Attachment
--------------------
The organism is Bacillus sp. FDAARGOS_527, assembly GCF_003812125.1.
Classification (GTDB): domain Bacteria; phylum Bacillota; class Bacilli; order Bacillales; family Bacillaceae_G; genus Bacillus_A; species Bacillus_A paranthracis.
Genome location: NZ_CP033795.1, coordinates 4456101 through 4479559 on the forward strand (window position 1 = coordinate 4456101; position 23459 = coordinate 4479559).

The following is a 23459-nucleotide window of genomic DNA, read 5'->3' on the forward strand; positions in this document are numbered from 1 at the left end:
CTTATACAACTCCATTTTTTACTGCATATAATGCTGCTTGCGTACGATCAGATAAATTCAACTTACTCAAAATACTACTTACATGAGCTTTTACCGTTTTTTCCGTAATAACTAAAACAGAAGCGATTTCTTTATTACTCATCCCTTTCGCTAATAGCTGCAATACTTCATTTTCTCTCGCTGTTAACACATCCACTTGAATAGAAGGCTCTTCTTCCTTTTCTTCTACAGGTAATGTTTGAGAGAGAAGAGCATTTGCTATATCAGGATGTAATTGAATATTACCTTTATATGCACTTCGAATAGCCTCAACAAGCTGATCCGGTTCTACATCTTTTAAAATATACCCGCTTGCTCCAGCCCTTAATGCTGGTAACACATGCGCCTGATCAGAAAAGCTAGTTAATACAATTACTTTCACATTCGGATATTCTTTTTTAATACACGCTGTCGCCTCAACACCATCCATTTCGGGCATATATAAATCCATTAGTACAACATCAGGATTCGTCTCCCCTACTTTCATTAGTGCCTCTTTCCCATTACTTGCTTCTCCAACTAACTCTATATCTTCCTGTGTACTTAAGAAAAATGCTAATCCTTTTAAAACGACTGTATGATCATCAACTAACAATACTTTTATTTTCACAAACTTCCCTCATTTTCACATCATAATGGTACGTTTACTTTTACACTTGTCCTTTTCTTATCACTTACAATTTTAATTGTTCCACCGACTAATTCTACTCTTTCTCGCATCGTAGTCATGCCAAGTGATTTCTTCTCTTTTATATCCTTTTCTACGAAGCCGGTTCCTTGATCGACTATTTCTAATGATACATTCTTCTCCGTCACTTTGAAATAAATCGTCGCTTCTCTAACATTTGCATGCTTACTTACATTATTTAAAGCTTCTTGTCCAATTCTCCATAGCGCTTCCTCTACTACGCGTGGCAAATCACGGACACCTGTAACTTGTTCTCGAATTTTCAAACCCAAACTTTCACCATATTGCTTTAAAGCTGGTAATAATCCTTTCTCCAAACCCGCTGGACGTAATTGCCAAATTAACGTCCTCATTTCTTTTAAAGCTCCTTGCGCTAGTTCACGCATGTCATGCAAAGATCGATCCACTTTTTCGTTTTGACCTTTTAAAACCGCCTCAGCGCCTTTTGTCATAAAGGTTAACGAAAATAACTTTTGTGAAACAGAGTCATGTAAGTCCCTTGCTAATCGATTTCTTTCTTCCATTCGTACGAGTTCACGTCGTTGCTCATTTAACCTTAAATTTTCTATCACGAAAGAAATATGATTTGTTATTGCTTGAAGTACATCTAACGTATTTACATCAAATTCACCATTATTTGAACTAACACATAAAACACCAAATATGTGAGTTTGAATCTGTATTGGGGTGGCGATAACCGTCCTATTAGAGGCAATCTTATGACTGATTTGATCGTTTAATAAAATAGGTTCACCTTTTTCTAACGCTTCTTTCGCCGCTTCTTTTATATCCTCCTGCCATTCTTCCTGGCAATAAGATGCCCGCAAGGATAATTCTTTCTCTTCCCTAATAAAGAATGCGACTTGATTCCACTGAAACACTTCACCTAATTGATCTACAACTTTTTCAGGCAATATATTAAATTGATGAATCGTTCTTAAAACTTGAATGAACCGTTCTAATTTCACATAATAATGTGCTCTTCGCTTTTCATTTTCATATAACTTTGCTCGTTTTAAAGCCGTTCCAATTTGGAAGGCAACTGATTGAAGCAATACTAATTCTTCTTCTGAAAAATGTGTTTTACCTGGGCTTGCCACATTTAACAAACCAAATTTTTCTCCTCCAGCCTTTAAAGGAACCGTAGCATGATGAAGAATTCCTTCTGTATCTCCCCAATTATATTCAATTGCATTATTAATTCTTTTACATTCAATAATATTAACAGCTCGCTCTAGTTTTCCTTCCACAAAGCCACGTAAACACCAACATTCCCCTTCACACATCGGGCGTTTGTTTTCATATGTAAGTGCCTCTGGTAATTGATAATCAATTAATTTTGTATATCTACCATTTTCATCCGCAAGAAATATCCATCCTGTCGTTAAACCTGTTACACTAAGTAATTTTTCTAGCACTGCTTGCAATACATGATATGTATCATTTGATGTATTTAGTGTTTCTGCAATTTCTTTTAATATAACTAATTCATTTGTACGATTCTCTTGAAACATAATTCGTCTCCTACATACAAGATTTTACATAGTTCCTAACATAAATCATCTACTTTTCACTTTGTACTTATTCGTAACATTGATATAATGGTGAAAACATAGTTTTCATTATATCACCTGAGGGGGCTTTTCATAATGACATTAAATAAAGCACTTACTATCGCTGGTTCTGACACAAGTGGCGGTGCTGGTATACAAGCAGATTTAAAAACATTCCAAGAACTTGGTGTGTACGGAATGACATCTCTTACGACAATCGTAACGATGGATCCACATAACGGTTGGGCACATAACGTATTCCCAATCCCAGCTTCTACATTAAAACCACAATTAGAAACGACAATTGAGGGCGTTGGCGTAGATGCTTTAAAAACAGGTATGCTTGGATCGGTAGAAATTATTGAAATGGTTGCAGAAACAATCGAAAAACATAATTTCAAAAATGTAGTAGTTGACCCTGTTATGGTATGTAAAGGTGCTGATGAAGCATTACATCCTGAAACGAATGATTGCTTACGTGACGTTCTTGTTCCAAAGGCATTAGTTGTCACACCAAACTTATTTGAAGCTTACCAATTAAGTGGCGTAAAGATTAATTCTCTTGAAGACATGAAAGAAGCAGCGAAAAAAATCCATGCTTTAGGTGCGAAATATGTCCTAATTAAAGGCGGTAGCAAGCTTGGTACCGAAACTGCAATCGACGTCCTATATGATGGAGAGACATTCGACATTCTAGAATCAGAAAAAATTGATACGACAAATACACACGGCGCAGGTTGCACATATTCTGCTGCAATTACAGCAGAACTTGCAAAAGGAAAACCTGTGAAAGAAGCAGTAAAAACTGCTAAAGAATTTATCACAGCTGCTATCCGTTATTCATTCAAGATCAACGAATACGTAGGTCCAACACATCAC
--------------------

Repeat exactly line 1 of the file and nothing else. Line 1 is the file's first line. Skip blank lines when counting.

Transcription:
The organism is Bacillus sp. FDAARGOS_527, assembly GCF_003812125.1.